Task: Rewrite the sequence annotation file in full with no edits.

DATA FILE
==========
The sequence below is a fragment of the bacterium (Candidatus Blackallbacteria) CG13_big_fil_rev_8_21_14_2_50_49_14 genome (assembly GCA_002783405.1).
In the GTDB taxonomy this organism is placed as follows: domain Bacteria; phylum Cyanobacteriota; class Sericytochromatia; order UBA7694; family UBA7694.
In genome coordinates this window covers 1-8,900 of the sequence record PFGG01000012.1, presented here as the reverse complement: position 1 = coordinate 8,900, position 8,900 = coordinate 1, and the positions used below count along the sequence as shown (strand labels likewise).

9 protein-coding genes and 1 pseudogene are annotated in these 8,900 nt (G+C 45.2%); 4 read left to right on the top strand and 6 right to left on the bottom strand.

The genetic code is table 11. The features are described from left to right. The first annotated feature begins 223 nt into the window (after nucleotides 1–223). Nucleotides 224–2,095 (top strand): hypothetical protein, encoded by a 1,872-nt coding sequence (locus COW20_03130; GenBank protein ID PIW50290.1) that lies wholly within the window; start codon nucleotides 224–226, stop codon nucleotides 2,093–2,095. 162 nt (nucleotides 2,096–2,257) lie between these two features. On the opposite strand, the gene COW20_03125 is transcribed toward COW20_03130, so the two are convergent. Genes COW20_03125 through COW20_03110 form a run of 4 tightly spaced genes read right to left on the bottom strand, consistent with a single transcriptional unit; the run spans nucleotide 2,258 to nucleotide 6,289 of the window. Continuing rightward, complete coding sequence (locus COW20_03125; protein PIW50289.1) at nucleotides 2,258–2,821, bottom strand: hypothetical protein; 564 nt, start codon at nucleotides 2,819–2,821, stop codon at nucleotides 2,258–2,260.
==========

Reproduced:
The sequence below is a fragment of the bacterium (Candidatus Blackallbacteria) CG13_big_fil_rev_8_21_14_2_50_49_14 genome (assembly GCA_002783405.1).
In the GTDB taxonomy this organism is placed as follows: domain Bacteria; phylum Cyanobacteriota; class Sericytochromatia; order UBA7694; family UBA7694.
In genome coordinates this window covers 1-8,900 of the sequence record PFGG01000012.1, presented here as the reverse complement: position 1 = coordinate 8,900, position 8,900 = coordinate 1, and the positions used below count along the sequence as shown (strand labels likewise).

9 protein-coding genes and 1 pseudogene are annotated in these 8,900 nt (G+C 45.2%); 4 read left to right on the top strand and 6 right to left on the bottom strand.

The genetic code is table 11. The features are described from left to right. The first annotated feature begins 223 nt into the window (after nucleotides 1–223). Nucleotides 224–2,095 (top strand): hypothetical protein, encoded by a 1,872-nt coding sequence (locus COW20_03130; GenBank protein ID PIW50290.1) that lies wholly within the window; start codon nucleotides 224–226, stop codon nucleotides 2,093–2,095. 162 nt (nucleotides 2,096–2,257) lie between these two features. On the opposite strand, the gene COW20_03125 is transcribed toward COW20_03130, so the two are convergent. Genes COW20_03125 through COW20_03110 form a run of 4 tightly spaced genes read right to left on the bottom strand, consistent with a single transcriptional unit; the run spans nucleotide 2,258 to nucleotide 6,289 of the window. Continuing rightward, complete coding sequence (locus COW20_03125; protein PIW50289.1) at nucleotides 2,258–2,821, bottom strand: hypothetical protein; 564 nt, start codon at nucleotides 2,819–2,821, stop codon at nucleotides 2,258–2,260.